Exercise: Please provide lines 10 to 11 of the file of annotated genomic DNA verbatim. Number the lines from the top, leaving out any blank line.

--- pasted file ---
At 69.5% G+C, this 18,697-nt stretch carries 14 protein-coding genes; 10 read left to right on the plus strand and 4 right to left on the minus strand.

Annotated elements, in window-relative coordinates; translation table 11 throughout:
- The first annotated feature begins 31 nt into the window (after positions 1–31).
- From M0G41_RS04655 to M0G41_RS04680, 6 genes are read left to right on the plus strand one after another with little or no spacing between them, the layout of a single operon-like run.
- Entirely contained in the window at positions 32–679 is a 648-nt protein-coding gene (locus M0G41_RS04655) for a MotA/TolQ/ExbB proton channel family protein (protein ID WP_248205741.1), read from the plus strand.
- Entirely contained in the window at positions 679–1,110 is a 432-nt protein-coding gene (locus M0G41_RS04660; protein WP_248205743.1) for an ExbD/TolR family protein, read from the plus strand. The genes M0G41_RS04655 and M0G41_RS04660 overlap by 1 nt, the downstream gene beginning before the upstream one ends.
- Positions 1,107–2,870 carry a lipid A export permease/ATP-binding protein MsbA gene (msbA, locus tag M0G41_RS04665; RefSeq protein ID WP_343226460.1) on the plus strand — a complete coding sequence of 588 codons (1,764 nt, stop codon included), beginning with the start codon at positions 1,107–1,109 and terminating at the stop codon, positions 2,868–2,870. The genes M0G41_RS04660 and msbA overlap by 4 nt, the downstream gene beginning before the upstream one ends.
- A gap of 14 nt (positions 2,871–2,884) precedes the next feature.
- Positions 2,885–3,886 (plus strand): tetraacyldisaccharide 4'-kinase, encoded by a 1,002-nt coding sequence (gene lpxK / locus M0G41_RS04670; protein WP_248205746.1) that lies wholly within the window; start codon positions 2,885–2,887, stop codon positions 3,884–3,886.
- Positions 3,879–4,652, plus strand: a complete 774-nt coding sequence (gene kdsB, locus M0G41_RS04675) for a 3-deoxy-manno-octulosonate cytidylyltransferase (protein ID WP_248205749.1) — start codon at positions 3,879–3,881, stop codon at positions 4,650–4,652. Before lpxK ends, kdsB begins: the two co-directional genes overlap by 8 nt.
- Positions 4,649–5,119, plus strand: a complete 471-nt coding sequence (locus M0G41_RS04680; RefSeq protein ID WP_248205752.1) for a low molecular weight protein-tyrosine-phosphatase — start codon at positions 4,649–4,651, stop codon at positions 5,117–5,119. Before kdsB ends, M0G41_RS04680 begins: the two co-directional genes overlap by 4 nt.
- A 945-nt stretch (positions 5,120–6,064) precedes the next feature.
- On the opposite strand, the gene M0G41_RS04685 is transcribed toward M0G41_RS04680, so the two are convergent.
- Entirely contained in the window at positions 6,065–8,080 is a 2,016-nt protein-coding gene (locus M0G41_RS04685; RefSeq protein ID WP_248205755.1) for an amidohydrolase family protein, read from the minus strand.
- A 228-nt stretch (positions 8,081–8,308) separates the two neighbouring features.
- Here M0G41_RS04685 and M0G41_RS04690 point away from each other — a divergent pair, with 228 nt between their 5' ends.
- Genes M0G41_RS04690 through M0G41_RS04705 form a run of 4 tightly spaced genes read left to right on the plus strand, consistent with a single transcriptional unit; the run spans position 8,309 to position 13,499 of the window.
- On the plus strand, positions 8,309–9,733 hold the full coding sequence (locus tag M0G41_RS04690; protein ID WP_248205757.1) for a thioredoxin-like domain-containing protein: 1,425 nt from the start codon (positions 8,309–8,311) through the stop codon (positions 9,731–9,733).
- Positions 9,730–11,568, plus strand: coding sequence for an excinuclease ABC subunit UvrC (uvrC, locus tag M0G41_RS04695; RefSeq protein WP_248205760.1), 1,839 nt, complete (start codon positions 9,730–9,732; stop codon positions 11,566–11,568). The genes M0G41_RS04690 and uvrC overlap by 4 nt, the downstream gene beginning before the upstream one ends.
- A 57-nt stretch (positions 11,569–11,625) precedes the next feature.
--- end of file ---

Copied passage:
- Positions 3,879–4,652, plus strand: a complete 774-nt coding sequence (gene kdsB, locus M0G41_RS04675) for a 3-deoxy-manno-octulosonate cytidylyltransferase (protein ID WP_248205749.1) — start codon at positions 3,879–3,881, stop codon at positions 4,650–4,652. Before lpxK ends, kdsB begins: the two co-directional genes overlap by 8 nt.
- Positions 4,649–5,119, plus strand: a complete 471-nt coding sequence (locus M0G41_RS04680; RefSeq protein ID WP_248205752.1) for a low molecular weight protein-tyrosine-phosphatase — start codon at positions 4,649–4,651, stop codon at positions 5,117–5,119. Before kdsB ends, M0G41_RS04680 begins: the two co-directional genes overlap by 4 nt.